Environmental Project

Sustainable Solution for Arsenic Remediation

Red Barn Cattle Dip Vat Site Brighton, FL

Solution Overview

Client:

The Seminole Tribe of Florida, a federally recognized sovereign nation which employs 2,000+ personnel with $24M in purchasing power.

Business Challenge:

Remediate groundwater contaminated with arsenic from historic cattle dip vat operations.

Solution:

Apex professionals with comprehensive understanding of aquifer biogeochemistry used in-situ chemical oxidation (ISCO) to stimulate naturally occurring bacteria as part of the remedial process.

We used non-toxic, sustainable materials to accelerate in-situ remediation.

Results:

  • 95% reduction in arsenic concentrations.
  • Savings up to $1M over expensive pump and treat (P&T) system.
  • Green, sustainable technology.
  • Use of common, local materials.

Challenge

Apex was retained to conduct a pilot study for an in-situ chemical oxidation (ISCO) of arsenic in groundwater associated with a former cattle dip vat in Brighton, FL.

Solution

Apex helped the tribe remove the arsenic from the groundwater. The remedial design stimulated naturally occurring and ubiquitous sulfate reducing bacteria (SRB) to generate hydrogen sulfide through natural respiration processes. This technique reduces iron and forms a stable precipitate with dissolved arsenic. The primary mechanism for arsenic removal from groundwater entailed physical precipitation of the arsenic with iron and other inorganic compounds, especially those associated with the reduction of sulfate to form arsenopyrite. Sodium lactate was injected into four injection wells followed by 1,000 gallons (per well) of magnesium sulfate solution. We conducted post‑remediation groundwater monitoring using select pilot test area wells.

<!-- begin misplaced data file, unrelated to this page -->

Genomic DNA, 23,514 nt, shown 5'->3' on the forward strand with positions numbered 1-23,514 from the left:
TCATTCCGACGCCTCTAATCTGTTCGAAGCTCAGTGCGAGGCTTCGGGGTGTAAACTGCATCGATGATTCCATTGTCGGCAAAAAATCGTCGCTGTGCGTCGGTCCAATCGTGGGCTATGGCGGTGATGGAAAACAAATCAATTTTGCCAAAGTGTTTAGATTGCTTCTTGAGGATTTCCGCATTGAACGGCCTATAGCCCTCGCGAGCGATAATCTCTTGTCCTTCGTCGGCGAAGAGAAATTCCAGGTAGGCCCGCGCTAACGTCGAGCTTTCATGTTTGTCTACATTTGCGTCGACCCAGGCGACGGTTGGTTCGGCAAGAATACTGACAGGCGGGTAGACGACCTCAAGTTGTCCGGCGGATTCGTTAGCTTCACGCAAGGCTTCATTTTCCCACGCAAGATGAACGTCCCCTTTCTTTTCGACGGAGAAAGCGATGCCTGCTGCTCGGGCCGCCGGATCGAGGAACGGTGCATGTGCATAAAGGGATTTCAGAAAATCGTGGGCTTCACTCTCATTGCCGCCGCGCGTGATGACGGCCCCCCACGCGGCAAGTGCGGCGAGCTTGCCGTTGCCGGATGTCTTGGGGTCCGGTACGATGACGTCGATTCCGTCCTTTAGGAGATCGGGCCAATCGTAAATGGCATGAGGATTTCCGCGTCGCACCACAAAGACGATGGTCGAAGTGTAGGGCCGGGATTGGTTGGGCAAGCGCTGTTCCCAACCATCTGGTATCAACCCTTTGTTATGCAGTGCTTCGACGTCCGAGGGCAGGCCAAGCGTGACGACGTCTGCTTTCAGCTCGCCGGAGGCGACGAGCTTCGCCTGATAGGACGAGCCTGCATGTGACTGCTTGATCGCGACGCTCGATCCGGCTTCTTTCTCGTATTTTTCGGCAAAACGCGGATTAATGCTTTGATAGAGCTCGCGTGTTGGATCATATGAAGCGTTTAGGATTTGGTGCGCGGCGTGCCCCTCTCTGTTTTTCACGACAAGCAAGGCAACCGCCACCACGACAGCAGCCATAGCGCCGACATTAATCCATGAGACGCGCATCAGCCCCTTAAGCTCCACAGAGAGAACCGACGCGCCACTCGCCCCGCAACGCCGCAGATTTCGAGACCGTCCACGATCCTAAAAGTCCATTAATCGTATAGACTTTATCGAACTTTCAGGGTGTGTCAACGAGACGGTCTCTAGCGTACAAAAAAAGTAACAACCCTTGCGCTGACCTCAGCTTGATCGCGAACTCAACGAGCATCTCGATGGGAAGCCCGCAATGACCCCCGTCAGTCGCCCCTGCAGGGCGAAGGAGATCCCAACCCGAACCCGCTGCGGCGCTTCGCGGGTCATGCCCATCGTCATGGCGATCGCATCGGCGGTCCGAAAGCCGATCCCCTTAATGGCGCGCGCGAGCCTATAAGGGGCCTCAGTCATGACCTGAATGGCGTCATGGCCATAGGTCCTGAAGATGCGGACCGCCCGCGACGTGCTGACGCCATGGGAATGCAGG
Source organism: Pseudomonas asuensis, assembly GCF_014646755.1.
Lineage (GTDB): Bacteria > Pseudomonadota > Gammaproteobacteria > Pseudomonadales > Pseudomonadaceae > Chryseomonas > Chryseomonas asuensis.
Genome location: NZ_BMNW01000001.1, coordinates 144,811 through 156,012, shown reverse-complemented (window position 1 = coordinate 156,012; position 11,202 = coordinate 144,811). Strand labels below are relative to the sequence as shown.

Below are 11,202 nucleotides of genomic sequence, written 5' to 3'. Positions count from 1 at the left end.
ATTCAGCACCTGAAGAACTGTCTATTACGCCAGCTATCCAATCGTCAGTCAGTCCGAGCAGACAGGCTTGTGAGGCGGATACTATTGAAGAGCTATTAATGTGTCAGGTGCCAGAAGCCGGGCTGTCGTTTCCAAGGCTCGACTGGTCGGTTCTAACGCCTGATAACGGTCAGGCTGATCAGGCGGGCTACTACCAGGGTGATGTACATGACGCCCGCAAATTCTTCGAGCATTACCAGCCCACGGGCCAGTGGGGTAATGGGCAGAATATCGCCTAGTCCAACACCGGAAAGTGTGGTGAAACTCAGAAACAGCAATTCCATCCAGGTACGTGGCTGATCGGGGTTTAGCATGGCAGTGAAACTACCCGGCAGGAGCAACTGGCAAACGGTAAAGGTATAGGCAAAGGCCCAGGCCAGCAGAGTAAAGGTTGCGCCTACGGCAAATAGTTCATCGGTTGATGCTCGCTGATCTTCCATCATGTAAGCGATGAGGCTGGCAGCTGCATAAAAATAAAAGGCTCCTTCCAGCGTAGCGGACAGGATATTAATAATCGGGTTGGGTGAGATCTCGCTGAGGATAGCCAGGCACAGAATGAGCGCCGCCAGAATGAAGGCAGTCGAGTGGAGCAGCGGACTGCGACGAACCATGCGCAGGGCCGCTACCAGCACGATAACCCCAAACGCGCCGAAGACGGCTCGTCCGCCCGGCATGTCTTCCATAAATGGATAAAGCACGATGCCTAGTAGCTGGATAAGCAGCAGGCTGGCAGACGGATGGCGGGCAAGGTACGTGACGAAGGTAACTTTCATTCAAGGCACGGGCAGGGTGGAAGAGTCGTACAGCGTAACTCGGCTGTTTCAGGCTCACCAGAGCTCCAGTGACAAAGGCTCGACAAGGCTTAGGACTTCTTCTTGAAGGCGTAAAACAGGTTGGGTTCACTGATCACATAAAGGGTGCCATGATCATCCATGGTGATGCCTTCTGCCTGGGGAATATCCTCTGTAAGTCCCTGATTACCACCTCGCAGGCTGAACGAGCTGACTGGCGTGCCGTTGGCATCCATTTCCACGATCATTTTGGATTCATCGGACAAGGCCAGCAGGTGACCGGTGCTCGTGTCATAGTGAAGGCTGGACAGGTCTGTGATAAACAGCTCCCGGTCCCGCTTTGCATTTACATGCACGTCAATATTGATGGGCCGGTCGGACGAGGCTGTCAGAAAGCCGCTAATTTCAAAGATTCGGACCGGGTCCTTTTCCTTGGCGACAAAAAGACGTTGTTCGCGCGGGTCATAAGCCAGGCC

This process used non-hazardous amendments such as locally grown sugar cane and/or orange processing byproducts.

Results

SRB testing and DNA analysis reported sulfate reduction was estimated to be approximately 20-fold higher in one of the injection wells. This evidence confirmed that the introduction of sulfate and lactate to the aquifer successfully stimulated the SRB population to grow and thrive. Further post injection evidence of SRB activity was observed in black staining in soil cores near injection wells and the black discoloration of sampled groundwater from the injection wells, indicated the generation of iron sulfide from SRB respiration processes and binding to dissolve elemental iron.

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